CAR companies have been refitting recalled vehicles with potentially deadly airbags that have killed at least 18 people around the world, including in Australia.
An investigation by consumer group Choice has found that Toyota, Mazda, BMW, Lexus and Subaru have admitted refitting some faulty Takata airbags with identical replacements, while other manufacturers had not shared information.
The airbag mechanism becomes faulty after the airbag has aged, with Toyota saying the replacement airbags would be safe for "a number of years".
Choice's report follows an incident where serious injuries were suffered by a Northern Territory woman in April, and the recent death of a New South Wales man after his Honda CR-V's airbag ruptured in a crash and he was hit in the neck by debris.
Japan's Takata Corporation last month filed for bankruptcy amid the world's largest ever automotive product recall, affecting 100 million vehicles globally including 2.3 million in Australia.
Choice spokesman Tom Godfrey said consumers needed to understand the severity of the problem, with many motorists effectively "driving around with an improvised explosive device a few centimetres from your face".
"It can fire shrapnel at you and your family," he said.
"The scale and severity of this recall is terrifying. It's clear that these car companies are under a great deal of pressure … it's unfortunate that many people who contact them can't get a remedy within a reasonable period of time."
Choice is concerned that some car owners were told by dealers to wait more than six months for a repair. It said several car companies had refitted some recalled vehicles with like-for-like Takata airbags.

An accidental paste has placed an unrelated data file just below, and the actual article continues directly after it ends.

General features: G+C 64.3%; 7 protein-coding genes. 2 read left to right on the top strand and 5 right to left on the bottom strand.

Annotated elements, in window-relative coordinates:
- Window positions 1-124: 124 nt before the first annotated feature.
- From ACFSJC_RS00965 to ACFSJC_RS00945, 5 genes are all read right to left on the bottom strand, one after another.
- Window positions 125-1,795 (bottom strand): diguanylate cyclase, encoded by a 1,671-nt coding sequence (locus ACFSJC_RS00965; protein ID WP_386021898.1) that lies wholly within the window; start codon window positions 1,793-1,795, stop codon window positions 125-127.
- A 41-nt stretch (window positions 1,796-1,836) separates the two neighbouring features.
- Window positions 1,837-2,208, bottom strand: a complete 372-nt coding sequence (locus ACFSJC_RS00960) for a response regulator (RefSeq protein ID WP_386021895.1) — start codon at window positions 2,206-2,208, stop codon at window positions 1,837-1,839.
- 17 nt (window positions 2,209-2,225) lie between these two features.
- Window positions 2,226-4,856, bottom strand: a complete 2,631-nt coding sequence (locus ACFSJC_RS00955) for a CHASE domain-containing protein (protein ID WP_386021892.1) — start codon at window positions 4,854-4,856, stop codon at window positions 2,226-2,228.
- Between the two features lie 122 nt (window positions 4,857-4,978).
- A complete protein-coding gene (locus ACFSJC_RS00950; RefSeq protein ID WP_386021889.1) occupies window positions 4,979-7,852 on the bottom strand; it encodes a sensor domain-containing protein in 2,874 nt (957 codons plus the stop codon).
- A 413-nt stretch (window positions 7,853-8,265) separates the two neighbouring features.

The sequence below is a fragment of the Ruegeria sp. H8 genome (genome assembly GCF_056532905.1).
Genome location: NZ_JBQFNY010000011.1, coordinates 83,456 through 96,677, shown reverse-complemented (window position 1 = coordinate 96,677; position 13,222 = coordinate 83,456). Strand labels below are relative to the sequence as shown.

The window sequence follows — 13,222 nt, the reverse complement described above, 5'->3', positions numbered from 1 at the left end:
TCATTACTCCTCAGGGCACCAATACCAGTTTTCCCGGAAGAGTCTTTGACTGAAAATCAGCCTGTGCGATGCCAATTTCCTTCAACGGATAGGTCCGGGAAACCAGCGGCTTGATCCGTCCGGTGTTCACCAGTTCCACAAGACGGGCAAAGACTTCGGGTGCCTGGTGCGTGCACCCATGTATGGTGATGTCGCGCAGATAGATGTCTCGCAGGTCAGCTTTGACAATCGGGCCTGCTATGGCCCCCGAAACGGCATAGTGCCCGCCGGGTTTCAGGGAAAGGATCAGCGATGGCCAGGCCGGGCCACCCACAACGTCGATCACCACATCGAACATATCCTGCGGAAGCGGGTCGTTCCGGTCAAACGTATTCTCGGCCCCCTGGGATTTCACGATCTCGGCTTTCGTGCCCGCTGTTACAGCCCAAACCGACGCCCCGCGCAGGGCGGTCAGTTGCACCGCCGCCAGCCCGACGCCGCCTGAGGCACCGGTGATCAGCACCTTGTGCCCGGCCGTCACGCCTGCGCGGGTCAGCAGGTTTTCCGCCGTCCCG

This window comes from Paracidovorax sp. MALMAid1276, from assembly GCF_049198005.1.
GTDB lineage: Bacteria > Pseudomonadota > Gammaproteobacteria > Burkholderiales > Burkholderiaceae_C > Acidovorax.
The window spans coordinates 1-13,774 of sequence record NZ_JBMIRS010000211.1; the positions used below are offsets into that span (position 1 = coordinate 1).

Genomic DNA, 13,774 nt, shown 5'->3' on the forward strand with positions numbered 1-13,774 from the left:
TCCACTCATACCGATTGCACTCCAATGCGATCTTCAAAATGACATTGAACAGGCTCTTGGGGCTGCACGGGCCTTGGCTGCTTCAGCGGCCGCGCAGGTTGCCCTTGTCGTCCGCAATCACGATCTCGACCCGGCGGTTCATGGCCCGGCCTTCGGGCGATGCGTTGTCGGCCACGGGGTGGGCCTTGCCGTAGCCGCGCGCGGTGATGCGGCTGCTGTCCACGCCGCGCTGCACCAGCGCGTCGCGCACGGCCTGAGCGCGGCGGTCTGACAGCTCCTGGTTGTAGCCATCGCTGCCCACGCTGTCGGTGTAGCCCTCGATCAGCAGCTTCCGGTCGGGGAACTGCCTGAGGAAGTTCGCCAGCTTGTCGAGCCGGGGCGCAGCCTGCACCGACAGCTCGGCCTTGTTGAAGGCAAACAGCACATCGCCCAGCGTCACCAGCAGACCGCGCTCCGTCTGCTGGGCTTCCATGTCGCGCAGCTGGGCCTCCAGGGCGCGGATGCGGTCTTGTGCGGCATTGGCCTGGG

Australian Competition and Consumer Commission chairman Rod Sims said there had been problems sourcing stock and suppliers given the scale of the airbag recall across 60 makes of cars sold in Australia. Car makers now had enough stock available, he said.
HOW CHOICE TELLS THIS STORY
It was the airbag that left the 21-year-old Australian hospitalised in serious condition.
It happened early on a Monday morning in April. Forecasts say the weather was a fine 25 degrees. She was driving down McMillans Road in Darwin when a car pulled out suddenly.
At 8.11am, there was impact. Her airbag deployed within 0.05 of a second. Were it a different airbag, made by a company not involved in decade-long cover up, she would've been okay, but the airbag went off explosively and a shard of metal shot at her face.
"This type of crash, in normal circumstances, would not have caused this level of injury," says Sergeant Mark Casey of the NT Major Crash Investigation Unit.
The unnamed 21-year-old was the first Australian to fall victim to the largest recall in automotive history, but the laws of probability indicate she will not be the last.
A hundred million vehicles are affected worldwide by the recall of Takata airbags. More than 180 people have sustained injuries as severe as blinding, paralysis and severed vocal chords. To date the global death count stands at 18.
The recall of Takata airbags in Australia is 21 times bigger than that of Volkswagen's emission tampering scandal, and yet - even though it has led to injuries and fatalities - there's little awareness, little outrage.
Thirteen manufacturers have these airbags fitted in over fifty models of cars, with prices as varied as a $15,000 Honda Jazz to a $526,000 Ferrari 458. Manufacturers doubt they'll get close to replacing all of the cars affected.